Research lectures, seminars and events
The events listed in this area are research seminars, workshops and lectures hosted by Durham University departments and research institutes. If you are not a member of the University, but wish to enquire about attending one of the events please contact the organiser or host department.
|January 2018||March 2018|
Events for 19 February 2018
'Hell, Heaven and Hope. A journey through life and the afterlife with Dante', Exhibition curated by Dr Annalisa Cipollone
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We consider the last passage percolation (LPP) model on the square lattice with symmetric weights. Tuning the weights on the diagonal, and letting the endpoint move away from the diagonal, we obtain a crossover between the Tracy-Widom GUE, GOE and GSE distributions from random matrix theory. The LPP time can be seen as a marginal of a certain point process - the Schur process with a free boundary - and we shall explain this connection and how it can be used to obtain our results. Joint work with Jérémie Bouttier, Dan Betea and Mirjana Vuletic.
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IAS Fellow's Seminar - The Obligation of Self-Management: the social structuring of freedom and its critical appraisal
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After recalling the basic notions coming from differential geometry, the colloquium will be focused on spaces satisfying Ricci curvature lower bounds.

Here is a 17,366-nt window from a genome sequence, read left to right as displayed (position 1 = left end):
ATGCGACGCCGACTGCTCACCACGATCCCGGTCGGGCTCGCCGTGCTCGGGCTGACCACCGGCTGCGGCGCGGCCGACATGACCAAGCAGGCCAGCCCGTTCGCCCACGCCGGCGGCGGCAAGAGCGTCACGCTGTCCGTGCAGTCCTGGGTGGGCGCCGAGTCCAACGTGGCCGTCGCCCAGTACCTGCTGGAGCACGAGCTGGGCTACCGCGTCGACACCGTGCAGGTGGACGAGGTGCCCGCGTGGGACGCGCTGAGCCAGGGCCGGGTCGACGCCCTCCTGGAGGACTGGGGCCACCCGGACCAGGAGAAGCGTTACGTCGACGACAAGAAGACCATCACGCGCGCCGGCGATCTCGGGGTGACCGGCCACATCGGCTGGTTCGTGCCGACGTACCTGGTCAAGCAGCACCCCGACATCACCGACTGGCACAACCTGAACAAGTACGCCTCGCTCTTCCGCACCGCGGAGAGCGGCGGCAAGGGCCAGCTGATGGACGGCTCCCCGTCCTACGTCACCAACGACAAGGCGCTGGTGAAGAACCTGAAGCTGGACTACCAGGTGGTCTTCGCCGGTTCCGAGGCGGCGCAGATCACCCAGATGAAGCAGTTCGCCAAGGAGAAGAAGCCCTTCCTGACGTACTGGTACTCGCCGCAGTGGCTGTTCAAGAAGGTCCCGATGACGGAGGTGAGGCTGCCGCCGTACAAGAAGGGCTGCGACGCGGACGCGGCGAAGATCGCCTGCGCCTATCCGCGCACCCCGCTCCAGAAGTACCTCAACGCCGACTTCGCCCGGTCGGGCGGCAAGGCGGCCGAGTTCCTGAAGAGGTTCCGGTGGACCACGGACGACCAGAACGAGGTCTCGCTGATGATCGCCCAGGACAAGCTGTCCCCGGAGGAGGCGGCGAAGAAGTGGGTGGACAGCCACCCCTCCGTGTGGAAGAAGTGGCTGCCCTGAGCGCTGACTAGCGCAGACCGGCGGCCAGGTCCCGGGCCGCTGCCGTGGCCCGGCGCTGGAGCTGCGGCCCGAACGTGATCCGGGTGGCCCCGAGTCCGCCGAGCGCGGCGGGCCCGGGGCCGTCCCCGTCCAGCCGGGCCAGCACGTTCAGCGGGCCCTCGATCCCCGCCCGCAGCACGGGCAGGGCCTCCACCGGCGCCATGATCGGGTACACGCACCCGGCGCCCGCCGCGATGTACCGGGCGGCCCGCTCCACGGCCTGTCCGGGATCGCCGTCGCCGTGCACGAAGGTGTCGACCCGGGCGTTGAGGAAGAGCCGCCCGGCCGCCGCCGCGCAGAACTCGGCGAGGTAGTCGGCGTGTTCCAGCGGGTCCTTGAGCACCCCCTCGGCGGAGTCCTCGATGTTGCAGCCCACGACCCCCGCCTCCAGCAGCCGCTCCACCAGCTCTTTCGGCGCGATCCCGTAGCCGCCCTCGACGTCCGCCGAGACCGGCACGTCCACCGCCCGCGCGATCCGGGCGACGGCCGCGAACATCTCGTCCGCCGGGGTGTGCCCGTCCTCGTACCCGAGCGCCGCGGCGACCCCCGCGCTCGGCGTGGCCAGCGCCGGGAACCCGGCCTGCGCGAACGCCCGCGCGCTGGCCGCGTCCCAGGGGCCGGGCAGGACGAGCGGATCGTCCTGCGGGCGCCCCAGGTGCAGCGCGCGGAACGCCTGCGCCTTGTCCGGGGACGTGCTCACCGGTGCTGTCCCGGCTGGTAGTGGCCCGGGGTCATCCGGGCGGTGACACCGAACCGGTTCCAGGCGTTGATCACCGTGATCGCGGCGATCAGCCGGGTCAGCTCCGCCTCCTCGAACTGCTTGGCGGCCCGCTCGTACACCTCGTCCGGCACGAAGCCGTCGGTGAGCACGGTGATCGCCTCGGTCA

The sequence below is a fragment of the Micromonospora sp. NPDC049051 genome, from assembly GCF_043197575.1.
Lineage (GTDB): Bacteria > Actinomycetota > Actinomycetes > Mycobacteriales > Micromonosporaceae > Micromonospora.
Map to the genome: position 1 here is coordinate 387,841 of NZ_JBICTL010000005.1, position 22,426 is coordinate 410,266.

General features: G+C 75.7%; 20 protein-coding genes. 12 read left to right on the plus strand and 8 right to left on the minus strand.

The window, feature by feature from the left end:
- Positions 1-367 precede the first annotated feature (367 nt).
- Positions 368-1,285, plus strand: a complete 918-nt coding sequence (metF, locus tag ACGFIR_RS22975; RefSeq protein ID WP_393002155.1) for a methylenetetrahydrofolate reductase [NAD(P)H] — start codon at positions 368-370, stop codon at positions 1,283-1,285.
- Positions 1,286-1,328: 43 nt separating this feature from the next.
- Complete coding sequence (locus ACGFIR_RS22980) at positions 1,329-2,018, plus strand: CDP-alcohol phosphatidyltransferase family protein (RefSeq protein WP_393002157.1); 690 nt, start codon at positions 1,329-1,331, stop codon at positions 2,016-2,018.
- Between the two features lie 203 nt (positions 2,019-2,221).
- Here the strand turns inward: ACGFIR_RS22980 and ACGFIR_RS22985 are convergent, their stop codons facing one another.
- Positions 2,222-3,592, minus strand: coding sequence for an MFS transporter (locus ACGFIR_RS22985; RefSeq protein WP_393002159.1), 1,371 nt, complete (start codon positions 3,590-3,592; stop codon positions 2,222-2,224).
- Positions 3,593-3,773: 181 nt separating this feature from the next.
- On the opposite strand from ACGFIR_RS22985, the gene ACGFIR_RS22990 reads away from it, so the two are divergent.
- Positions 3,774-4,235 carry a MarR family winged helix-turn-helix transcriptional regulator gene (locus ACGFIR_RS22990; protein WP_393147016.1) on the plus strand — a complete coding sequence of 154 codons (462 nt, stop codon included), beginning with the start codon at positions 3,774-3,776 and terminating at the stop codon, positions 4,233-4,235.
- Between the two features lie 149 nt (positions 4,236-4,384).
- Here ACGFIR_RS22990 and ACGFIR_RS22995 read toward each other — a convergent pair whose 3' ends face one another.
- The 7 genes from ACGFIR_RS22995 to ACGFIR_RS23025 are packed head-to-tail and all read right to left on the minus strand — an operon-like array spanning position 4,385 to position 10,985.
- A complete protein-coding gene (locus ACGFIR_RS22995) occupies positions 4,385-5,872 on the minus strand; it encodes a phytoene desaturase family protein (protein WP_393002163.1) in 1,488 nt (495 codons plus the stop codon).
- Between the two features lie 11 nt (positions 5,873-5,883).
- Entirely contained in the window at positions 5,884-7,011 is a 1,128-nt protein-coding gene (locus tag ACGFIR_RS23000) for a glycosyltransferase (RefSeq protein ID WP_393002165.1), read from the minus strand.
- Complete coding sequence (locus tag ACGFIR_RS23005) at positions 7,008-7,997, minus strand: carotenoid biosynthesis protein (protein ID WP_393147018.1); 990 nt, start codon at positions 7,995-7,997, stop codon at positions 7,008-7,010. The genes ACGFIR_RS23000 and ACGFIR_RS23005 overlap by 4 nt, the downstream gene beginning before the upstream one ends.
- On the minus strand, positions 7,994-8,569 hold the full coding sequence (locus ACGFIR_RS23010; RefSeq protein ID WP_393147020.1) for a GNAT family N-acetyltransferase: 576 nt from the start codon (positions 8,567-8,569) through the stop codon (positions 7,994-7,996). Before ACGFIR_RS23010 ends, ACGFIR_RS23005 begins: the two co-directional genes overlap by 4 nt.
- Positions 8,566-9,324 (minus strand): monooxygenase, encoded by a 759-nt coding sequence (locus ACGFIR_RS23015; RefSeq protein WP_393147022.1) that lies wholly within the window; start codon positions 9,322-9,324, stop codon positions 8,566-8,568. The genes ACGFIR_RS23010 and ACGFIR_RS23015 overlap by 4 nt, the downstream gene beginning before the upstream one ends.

The idea of compactifying the space of Riemannian manifolds satisfying Ricci curvature lower bounds goes back to Gromov in the ‘80s and was pushed by Cheeger and Colding in the ‘90s who investigated the fine structure of possibly non-smooth limit spaces. A completely new approach via optimal transportation was proposed by Lott-Villani and Sturm almost ten years ago. Via such an approach one can give a precise definition of what means for a non-smooth space to have Ricci curvature bounded below. Such an approach has been refined in the last years giving new insights to the theory and yielding applications which seems to be new even for smooth Riemannian manifolds.
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Dr Kathy Ehrensperger: Become fellowimitators together with me (Phil 3.17): Embodying Christ in the Face of the “Enemies of the Cross
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The first half of this talk is on principles of functional programming in Mathematica, in which we will discuss the use of options and attributes, the development of custom notations, and how functional programming fits into the practice of physics. The second half will discuss techniques for organising computations, including namespaces and scoping, debugging techniques, package-generation by notebooks, and the implementation of multiple systems of backups.
Contact Daniel Martin